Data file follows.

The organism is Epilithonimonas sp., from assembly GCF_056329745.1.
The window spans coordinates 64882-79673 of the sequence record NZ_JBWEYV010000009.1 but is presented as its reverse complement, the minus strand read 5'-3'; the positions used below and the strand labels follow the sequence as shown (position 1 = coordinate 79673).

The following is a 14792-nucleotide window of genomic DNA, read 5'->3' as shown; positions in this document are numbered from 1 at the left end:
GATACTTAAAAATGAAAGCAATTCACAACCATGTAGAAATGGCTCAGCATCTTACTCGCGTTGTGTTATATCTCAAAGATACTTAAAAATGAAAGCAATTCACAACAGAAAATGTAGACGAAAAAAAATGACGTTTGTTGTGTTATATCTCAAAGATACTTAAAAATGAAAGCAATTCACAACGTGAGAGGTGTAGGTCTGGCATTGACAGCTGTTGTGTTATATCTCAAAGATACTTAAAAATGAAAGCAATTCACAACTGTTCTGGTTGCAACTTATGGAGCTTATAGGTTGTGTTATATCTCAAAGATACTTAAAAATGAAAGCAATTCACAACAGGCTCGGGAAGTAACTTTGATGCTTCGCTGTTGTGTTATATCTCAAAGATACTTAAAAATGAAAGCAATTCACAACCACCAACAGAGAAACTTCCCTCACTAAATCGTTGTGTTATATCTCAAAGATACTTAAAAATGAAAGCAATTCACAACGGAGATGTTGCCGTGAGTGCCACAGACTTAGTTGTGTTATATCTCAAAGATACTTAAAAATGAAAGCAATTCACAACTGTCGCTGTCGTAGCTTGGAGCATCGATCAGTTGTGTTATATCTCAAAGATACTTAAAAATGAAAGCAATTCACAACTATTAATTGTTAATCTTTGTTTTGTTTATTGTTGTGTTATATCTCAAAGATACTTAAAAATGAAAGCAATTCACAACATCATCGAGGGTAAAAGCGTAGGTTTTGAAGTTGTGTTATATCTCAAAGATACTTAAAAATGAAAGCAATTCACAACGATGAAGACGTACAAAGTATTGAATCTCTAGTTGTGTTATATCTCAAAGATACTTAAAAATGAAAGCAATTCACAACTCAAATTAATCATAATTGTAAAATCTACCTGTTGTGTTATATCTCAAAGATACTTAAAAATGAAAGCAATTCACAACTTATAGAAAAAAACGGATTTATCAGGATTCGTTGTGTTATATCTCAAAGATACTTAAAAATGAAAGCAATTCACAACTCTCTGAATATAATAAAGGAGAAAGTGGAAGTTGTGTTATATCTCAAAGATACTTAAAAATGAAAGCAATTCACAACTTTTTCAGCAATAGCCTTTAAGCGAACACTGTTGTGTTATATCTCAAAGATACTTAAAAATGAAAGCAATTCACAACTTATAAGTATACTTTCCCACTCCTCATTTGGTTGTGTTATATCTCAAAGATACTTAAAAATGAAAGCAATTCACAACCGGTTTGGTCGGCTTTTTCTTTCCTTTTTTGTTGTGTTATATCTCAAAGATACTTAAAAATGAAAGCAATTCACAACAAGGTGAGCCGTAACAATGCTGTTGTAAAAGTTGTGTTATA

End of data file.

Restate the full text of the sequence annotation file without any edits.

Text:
The organism is Epilithonimonas sp., from assembly GCF_056329745.1.
The window spans coordinates 64882-79673 of the sequence record NZ_JBWEYV010000009.1 but is presented as its reverse complement, the minus strand read 5'-3'; the positions used below and the strand labels follow the sequence as shown (position 1 = coordinate 79673).

The following is a 14792-nucleotide window of genomic DNA, read 5'->3' as shown; positions in this document are numbered from 1 at the left end:
GATACTTAAAAATGAAAGCAATTCACAACCATGTAGAAATGGCTCAGCATCTTACTCGCGTTGTGTTATATCTCAAAGATACTTAAAAATGAAAGCAATTCACAACAGAAAATGTAGACGAAAAAAAATGACGTTTGTTGTGTTATATCTCAAAGATACTTAAAAATGAAAGCAATTCACAACGTGAGAGGTGTAGGTCTGGCATTGACAGCTGTTGTGTTATATCTCAAAGATACTTAAAAATGAAAGCAATTCACAACTGTTCTGGTTGCAACTTATGGAGCTTATAGGTTGTGTTATATCTCAAAGATACTTAAAAATGAAAGCAATTCACAACAGGCTCGGGAAGTAACTTTGATGCTTCGCTGTTGTGTTATATCTCAAAGATACTTAAAAATGAAAGCAATTCACAACCACCAACAGAGAAACTTCCCTCACTAAATCGTTGTGTTATATCTCAAAGATACTTAAAAATGAAAGCAATTCACAACGGAGATGTTGCCGTGAGTGCCACAGACTTAGTTGTGTTATATCTCAAAGATACTTAAAAATGAAAGCAATTCACAACTGTCGCTGTCGTAGCTTGGAGCATCGATCAGTTGTGTTATATCTCAAAGATACTTAAAAATGAAAGCAATTCACAACTATTAATTGTTAATCTTTGTTTTGTTTATTGTTGTGTTATATCTCAAAGATACTTAAAAATGAAAGCAATTCACAACATCATCGAGGGTAAAAGCGTAGGTTTTGAAGTTGTGTTATATCTCAAAGATACTTAAAAATGAAAGCAATTCACAACGATGAAGACGTACAAAGTATTGAATCTCTAGTTGTGTTATATCTCAAAGATACTTAAAAATGAAAGCAATTCACAACTCAAATTAATCATAATTGTAAAATCTACCTGTTGTGTTATATCTCAAAGATACTTAAAAATGAAAGCAATTCACAACTTATAGAAAAAAACGGATTTATCAGGATTCGTTGTGTTATATCTCAAAGATACTTAAAAATGAAAGCAATTCACAACTCTCTGAATATAATAAAGGAGAAAGTGGAAGTTGTGTTATATCTCAAAGATACTTAAAAATGAAAGCAATTCACAACTTTTTCAGCAATAGCCTTTAAGCGAACACTGTTGTGTTATATCTCAAAGATACTTAAAAATGAAAGCAATTCACAACTTATAAGTATACTTTCCCACTCCTCATTTGGTTGTGTTATATCTCAAAGATACTTAAAAATGAAAGCAATTCACAACCGGTTTGGTCGGCTTTTTCTTTCCTTTTTTGTTGTGTTATATCTCAAAGATACTTAAAAATGAAAGCAATTCACAACAAGGTGAGCCGTAACAATGCTGTTGTAAAAGTTGTGTTATA